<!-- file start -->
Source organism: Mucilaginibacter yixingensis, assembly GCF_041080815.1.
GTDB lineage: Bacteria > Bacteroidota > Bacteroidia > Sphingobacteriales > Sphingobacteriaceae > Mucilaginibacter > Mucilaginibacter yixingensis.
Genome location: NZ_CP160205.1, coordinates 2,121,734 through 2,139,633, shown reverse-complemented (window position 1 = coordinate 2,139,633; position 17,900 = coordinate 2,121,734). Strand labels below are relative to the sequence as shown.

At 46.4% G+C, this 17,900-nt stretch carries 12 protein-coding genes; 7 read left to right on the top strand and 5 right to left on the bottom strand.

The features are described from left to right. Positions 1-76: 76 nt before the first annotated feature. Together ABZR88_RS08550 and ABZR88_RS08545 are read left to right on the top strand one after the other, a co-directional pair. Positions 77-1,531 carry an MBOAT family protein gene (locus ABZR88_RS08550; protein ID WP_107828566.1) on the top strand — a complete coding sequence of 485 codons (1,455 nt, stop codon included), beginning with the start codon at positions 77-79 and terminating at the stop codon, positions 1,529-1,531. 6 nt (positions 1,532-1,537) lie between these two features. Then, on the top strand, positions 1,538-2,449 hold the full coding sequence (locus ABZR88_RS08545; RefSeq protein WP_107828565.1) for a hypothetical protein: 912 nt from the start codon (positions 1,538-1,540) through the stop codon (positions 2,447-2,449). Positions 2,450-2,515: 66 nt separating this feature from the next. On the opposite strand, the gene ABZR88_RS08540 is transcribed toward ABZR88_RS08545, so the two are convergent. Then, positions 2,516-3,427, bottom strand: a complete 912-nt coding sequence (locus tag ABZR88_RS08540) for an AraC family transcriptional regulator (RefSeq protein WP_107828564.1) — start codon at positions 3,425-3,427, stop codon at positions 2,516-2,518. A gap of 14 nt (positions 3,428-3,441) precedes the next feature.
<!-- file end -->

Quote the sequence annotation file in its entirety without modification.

Source organism: Mucilaginibacter yixingensis, assembly GCF_041080815.1.
GTDB lineage: Bacteria > Bacteroidota > Bacteroidia > Sphingobacteriales > Sphingobacteriaceae > Mucilaginibacter > Mucilaginibacter yixingensis.
Genome location: NZ_CP160205.1, coordinates 2,121,734 through 2,139,633, shown reverse-complemented (window position 1 = coordinate 2,139,633; position 17,900 = coordinate 2,121,734). Strand labels below are relative to the sequence as shown.

At 46.4% G+C, this 17,900-nt stretch carries 12 protein-coding genes; 7 read left to right on the top strand and 5 right to left on the bottom strand.

The features are described from left to right. Positions 1-76: 76 nt before the first annotated feature. Together ABZR88_RS08550 and ABZR88_RS08545 are read left to right on the top strand one after the other, a co-directional pair. Positions 77-1,531 carry an MBOAT family protein gene (locus ABZR88_RS08550; protein ID WP_107828566.1) on the top strand — a complete coding sequence of 485 codons (1,455 nt, stop codon included), beginning with the start codon at positions 77-79 and terminating at the stop codon, positions 1,529-1,531. 6 nt (positions 1,532-1,537) lie between these two features. Then, on the top strand, positions 1,538-2,449 hold the full coding sequence (locus ABZR88_RS08545; RefSeq protein WP_107828565.1) for a hypothetical protein: 912 nt from the start codon (positions 1,538-1,540) through the stop codon (positions 2,447-2,449). Positions 2,450-2,515: 66 nt separating this feature from the next. On the opposite strand, the gene ABZR88_RS08540 is transcribed toward ABZR88_RS08545, so the two are convergent. Then, positions 2,516-3,427, bottom strand: a complete 912-nt coding sequence (locus tag ABZR88_RS08540) for an AraC family transcriptional regulator (RefSeq protein WP_107828564.1) — start codon at positions 3,425-3,427, stop codon at positions 2,516-2,518. A gap of 14 nt (positions 3,428-3,441) precedes the next feature.